Debate on “Maintenance of international peace and security: Challenges to peace and security in the Middle East”
Expected Council Action
The August Council presidency, Poland, is organising a debate on “Maintenance of international peace and security: Challenges to peace and security in the Middle East”. Briefers from the Department of Political and Peacebuilding Affairs (DPPA) and the Office for the Coordination of Humanitarian Affairs (OCHA) are expected to participate. It is also likely that countries from the region and some regional organisations will be invited.
The debate is aimed at taking a holistic view of conflict in the region, focusing especially on their humanitarian and human rights aspects.
Key Recent Developments
Middle East issues are a consistent presence on the Council’s programme of work. The Palestinian-Israeli conflict continues to be discussed every month at the Council under the agenda item “The situation in the Middle East, including the Palestinian question”, with a quarterly open debate. For several years now, the Council has received monthly briefings on three aspects—political, humanitarian and chemical weapons-related—of the conflict in Syria under the agenda item “The situation in the Middle East”. Under the same item, the Council has received frequent briefings on the political and humanitarian situation in Yemen. Other situations in the region that are a focus of considerable Council attention, including at times outside of the regular reporting schedule, include Iraq, with regular briefings on UNAMI and on the UN Investigative Team for Accountability of Da’esh, and Iran, with semi-annual meetings held under the agenda item “non-proliferation”. The Council visited Iraq in June, to show support for and gain a better understanding of the difficult recovery process, especially after retaking its territory from the Islamic State of Iraq and the Levant. With respect to Iran, tensions have recently escalated around the Strait of Hormuz and additional meetings have been held, usually in consultations.
The Council primarily considers conflicts in the Middle East through country-specific contexts. It rarely discusses common threats, challenges and dynamics affecting the region as a whole. However, some Council members have recently begun exploring ideas and approaches to the Middle East with a view to changing the status quo of current conflicts. The August debate follows in the footsteps of these approaches.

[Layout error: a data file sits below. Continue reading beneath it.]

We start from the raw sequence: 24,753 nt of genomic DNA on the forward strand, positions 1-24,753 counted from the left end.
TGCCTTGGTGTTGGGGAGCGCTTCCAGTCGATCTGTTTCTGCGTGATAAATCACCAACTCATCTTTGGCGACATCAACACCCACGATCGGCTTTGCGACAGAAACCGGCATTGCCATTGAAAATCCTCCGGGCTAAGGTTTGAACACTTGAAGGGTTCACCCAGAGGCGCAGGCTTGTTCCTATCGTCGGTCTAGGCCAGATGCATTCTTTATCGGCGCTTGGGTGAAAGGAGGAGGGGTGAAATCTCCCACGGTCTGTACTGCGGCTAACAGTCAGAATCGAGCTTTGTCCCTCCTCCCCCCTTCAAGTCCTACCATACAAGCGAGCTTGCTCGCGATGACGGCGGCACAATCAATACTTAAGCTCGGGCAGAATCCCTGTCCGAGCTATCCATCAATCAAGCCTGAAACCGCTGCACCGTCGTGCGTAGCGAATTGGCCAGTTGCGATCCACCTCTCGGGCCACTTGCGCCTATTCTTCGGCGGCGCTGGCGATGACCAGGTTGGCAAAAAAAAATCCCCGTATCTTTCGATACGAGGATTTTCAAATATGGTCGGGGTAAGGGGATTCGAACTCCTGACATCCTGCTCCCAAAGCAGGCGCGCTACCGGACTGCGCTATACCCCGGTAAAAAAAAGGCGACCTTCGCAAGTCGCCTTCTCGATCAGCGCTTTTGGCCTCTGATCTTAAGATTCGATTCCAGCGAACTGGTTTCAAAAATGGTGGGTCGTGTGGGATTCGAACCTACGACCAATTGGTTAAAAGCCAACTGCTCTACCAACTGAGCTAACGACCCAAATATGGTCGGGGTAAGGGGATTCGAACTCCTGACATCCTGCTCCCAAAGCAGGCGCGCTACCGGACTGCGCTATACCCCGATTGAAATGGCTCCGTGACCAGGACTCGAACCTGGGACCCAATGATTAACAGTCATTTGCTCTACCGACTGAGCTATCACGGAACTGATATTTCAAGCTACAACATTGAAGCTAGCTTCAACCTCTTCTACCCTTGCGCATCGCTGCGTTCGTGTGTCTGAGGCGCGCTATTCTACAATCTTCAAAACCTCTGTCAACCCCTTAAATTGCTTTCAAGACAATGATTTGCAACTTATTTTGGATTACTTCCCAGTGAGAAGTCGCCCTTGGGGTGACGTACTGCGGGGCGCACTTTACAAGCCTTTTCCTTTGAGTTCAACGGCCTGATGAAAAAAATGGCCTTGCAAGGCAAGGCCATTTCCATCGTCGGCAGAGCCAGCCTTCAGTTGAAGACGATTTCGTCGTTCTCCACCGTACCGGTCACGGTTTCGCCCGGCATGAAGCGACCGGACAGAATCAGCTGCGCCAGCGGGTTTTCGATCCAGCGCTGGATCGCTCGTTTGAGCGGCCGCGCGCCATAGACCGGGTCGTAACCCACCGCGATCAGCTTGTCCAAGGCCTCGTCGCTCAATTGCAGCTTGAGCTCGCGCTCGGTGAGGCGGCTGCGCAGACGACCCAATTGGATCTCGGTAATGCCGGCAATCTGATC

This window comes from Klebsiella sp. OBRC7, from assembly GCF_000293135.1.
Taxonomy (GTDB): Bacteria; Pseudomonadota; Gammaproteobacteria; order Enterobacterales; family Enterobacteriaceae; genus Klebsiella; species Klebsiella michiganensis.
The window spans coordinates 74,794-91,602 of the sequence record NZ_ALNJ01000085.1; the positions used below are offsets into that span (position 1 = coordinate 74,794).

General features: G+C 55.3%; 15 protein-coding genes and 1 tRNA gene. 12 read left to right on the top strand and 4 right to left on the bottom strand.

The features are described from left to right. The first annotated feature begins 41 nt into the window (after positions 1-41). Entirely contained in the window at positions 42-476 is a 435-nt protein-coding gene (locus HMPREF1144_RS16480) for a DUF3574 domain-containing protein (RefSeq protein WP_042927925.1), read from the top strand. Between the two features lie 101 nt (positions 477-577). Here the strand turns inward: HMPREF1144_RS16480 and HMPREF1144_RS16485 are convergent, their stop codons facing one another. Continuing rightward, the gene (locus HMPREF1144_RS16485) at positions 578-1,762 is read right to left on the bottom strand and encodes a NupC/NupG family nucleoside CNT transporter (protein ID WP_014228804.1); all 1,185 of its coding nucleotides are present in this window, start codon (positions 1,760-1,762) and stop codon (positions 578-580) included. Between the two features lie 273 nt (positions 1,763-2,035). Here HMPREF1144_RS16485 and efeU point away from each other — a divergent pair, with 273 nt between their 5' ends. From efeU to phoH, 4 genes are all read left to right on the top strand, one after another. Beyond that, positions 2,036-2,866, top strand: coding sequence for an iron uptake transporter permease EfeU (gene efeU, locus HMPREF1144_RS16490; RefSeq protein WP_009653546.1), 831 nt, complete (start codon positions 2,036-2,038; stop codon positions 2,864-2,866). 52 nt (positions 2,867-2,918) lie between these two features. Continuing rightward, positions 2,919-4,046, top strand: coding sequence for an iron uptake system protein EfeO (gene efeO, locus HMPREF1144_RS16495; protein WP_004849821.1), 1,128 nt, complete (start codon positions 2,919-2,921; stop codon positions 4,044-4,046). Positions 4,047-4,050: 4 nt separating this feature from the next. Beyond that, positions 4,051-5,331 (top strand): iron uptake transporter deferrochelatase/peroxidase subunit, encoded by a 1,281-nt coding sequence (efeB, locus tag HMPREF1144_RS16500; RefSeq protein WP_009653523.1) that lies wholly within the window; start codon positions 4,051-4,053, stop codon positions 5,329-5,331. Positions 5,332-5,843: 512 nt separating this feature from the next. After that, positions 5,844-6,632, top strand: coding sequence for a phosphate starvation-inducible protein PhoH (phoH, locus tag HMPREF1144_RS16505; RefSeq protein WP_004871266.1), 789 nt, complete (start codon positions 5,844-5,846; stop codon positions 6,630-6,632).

On 21 March, France and Germany organised an informal interactive dialogue on “Fostering dialogue and cooperation as a response to conflicts and common challenges in the Middle East and North Africa” to explore better ways to take into account regional dynamics, root causes of conflict in the region, and common security challenges. Speakers included representatives of the International Peace Institute, International Crisis Group, and the UN Development Programme. In their concept note, the organisers said that the informal interactive dialogue sought to “provide space for cross-cutting discussions on the common threats and challenges in the Middle East and North Africa and have Council members reiterate their support to international law, multilateralism and peaceful settlement of conflicts, particularly through the UN’s mediation role”. France and Germany also wanted to brainstorm “ways for the Council to overcome divisions and tackle collectively regional challenges, through promoting regional dialogue and cooperation, and, in each country of the region, strong state institutions that are respectful of human rights and the rule of law”.
In Council meetings over the past months, Russia has called for an inclusive regional security architecture to promote security and cooperation in the Persian Gulf and beyond. In June 2018, Russia organised a debate during its Council presidency to focus on the root causes of the conflicts in the Middle East and North Africa and ways to address them. Russia’s Deputy Minister of Foreign Affairs, Sergey Vershinin, chaired the debate; in addition to Council members, 23 countries and regional organisations participated.
Key Issues and Options